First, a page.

SHARE
COPY LINK

POLITICS

‘Stability and peace’: Italian PM Draghi’s farewell warning to EU leaders

Italy's outgoing PM Mario Draghi used his last day on the European stage Friday to warn fellow leaders and his far-right successor that a united Europe should remain their "guiding star".

'Stability and peace': Italian PM Draghi's farewell warning to EU leaders
Italy's Prime Minister Mario Draghi (L) shakes hands with French President Emmanuel Macron at an EU leaders Summit at The European Council Building in Brussels on October 21, 2022. (Photo by JOHN THYS / AFP)

European leaders gave Draghi, a hero in Brussels during his former decade-long leadership of the European Central Bank (ECB), a warm round of applause on the last day of his final EU summit.

The 75-year-old economist was due to be replaced later on Friday as Italian prime minister by far-right eurosceptic Giorgia Meloni, leader of the post-fascist party Brothers of Italy.

As leader of the ECB in 2012, Draghi was hailed as the saviour of the euro when he faced down markets during the sovereign debt crisis, famously declaring he would do “whatever it takes” to stabilise the currency.

In Brussels, EU chief Charles Michel led tributes to Draghi at the summit table, thanking him for his work and “artful phrases, and a concise, brief and powerful style”.

The leaders were played a brief tribute video and, according to a European official in the room, Draghi received a long and warm round of applause before delivering his remarks.

READ ALSO: Far-right leader Meloni set to be named Italy’s first woman PM

“Part of the video statement says that the European Union is the guiding concept for all our countries,” he said.

“They all look at the EU as a source of security, stability and peace. We have to keep this in mind as a guiding star for the future, especially in troubled times like these.”

Mario Draghi (L) speaks with Germany’s Chancellor Olaf Scholz (2nd L), President of the European Commission Ursula von der Leyen (2nd R) and Denmark’s Prime Minister Mette Frederiksen (R) on October 21, 2022. (Photo by JOHN THYS / AFP)

The message could have been directed to his Italian nationalist successor in Rome, but also to some of Draghi’s fellow European leaders at the meeting in Brussels.

Draghi came to the summit angry over resistance to a European price cap on gas imports, accusing richer countries like Germany of out-spending smaller partners to shield their own citizens from the energy shock.

A spokesman said Draghi warned of the negative impact on European unity if countries with more fiscal firepower go it alone, and urged the creation of a “common spending capacity” to cushion consumers across Europe.

This was fiercely opposed by the EU’s so-called frugal countries – led by the Netherlands and Germany – which insist that the bloc already has enough money on hand to help governments face the crisis.

After hours of discussion, the carefully-worded summit statement reflected a difficult compromise, stressing “the importance of close coordination and of common European level solutions, where appropriate”.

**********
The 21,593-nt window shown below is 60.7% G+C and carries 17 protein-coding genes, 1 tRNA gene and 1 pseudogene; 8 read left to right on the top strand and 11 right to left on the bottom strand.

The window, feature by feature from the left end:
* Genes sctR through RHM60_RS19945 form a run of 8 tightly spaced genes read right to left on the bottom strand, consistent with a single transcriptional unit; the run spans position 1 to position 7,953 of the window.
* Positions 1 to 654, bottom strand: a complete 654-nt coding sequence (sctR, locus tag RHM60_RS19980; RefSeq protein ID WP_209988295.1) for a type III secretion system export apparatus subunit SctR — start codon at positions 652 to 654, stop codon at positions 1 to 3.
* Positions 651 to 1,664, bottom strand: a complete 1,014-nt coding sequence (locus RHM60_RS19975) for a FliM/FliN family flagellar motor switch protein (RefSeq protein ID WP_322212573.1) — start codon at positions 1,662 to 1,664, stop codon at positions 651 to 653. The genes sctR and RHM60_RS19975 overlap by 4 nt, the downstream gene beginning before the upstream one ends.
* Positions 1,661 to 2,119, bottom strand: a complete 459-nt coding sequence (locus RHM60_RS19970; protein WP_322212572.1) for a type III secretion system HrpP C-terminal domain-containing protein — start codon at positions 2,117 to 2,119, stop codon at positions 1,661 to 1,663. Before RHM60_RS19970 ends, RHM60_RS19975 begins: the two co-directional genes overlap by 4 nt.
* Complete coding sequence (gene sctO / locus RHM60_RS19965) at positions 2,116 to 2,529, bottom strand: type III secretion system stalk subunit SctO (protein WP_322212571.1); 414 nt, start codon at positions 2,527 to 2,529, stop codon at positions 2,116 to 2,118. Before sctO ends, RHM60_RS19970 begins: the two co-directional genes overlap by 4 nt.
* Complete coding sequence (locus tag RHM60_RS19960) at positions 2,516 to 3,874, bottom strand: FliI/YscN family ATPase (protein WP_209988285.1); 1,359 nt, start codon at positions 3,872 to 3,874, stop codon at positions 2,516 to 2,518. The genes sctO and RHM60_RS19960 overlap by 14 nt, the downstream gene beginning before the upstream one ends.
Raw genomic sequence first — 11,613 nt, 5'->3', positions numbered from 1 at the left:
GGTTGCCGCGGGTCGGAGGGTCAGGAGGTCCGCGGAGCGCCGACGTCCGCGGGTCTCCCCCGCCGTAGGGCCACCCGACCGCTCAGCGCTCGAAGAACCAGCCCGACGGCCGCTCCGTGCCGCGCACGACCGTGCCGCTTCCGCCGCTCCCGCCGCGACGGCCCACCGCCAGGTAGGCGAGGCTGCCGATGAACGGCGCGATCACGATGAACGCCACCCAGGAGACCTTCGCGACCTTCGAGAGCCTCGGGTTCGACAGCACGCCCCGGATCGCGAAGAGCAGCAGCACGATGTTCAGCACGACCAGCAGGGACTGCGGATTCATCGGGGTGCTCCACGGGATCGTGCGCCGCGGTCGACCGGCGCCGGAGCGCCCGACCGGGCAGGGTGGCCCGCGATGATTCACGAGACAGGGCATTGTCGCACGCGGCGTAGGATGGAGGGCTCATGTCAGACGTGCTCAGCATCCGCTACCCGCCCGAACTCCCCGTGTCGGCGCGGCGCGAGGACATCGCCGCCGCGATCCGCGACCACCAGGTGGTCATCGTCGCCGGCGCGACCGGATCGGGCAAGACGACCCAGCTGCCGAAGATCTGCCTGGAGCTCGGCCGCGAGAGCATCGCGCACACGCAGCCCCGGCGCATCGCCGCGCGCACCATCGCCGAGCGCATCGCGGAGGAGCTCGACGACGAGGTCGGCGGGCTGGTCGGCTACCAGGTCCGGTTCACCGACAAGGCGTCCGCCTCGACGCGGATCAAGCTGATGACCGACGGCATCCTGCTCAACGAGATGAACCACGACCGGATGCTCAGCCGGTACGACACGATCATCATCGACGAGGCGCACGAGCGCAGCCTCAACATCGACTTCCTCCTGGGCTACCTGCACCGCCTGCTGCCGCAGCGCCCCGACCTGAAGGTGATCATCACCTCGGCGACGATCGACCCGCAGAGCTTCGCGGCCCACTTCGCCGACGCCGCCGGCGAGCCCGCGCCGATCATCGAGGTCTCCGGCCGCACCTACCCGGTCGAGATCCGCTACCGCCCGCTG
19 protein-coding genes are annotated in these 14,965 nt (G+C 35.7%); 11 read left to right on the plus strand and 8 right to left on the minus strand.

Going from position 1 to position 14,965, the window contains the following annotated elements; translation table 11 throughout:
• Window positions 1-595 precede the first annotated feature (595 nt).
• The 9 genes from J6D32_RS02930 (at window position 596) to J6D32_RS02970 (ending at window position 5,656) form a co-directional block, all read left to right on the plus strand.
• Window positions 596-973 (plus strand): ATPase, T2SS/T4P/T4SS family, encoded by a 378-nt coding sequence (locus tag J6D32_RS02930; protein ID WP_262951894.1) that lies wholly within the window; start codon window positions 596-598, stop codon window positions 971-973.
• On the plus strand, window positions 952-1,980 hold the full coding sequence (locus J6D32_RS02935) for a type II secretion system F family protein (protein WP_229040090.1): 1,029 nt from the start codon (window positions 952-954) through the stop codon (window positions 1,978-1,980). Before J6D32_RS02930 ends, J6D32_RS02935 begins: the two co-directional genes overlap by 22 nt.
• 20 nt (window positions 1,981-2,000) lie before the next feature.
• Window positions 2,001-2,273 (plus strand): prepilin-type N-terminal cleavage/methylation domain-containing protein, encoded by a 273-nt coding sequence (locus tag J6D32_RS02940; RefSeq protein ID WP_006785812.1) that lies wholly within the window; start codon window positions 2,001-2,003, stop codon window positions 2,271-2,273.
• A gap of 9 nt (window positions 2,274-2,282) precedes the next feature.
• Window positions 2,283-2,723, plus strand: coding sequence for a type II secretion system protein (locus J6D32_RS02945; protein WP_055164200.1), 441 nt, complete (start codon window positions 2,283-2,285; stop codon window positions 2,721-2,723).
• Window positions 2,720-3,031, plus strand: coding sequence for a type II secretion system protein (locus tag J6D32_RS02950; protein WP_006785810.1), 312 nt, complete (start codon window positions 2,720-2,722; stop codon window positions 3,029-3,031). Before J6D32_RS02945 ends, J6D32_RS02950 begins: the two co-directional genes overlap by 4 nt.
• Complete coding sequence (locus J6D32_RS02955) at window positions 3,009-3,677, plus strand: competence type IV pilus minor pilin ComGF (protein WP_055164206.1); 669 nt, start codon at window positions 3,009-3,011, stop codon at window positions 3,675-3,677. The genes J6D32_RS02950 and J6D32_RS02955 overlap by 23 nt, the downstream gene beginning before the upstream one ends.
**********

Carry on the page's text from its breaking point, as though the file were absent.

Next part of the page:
Member comments

Log in here to leave a comment.
Become a Member to leave a comment.

EU

Italy’s Meloni hopes EU ‘understands message’ from voters

Italy's Prime Minister Giorgia Meloni said Saturday she hoped the European Union would understand the "message" sent by voters in last weekend's elections, after far-right parties such as hers made gains.

Italy's Meloni hopes EU 'understands message' from voters

Meloni, head of the post-fascist Brothers of Italy party, which performed particularly well in the vote, urged the EU to “understand the message that has come from European citizens”.

“Because if we want to draw lessons from the vote that everything was fine, I fear it would be a slightly distorted reading,” she told a press conference at the end of a G7 summit in Puglia.

“European citizens are calling for pragmatism, they are calling for an approach that is much less ideological on several major issues,” she said.

Meloni’s right-wing government coalition has vehemently opposed the European Green Deal and wants a harder stance on migration.

“Citizens vote for a reason. It seems to me that a message has arrived, and it has arrived clearly,” she said.

EU leaders will meet in Brussels on Monday to negotiate the top jobs, including whether European Commission chief Ursula von der Leyen will get a second term.

Von der Leyen’s centre-right European People’s Party strengthened its grip with the vote, but her reconfirmation is not yet in the bag.

The 65-year-old conservative was in Puglia for the G7 and likely used the summit to put her case to the leaders of France, Germany and Italy.

But Meloni refused to be drawn on whom she is backing.

“We will have a meeting on Monday, we’ll see,” she told journalists.

“We will also see what the evaluations will be on the other top roles,” she said.

Italian political watchers say Meloni is expected to back von der Leyen, but is unlikely to confirm that openly until Rome locks in a deal on commissioner jobs.

“What interests me is that… Italy is recognised for the role it deserves,” she said.

“I will then make my assessments.”

Italian Foreign Minister Antonio Tajani indicated that it was unlikely any decision would be made before the French elections on June 30 and July 7.

SHOW COMMENTS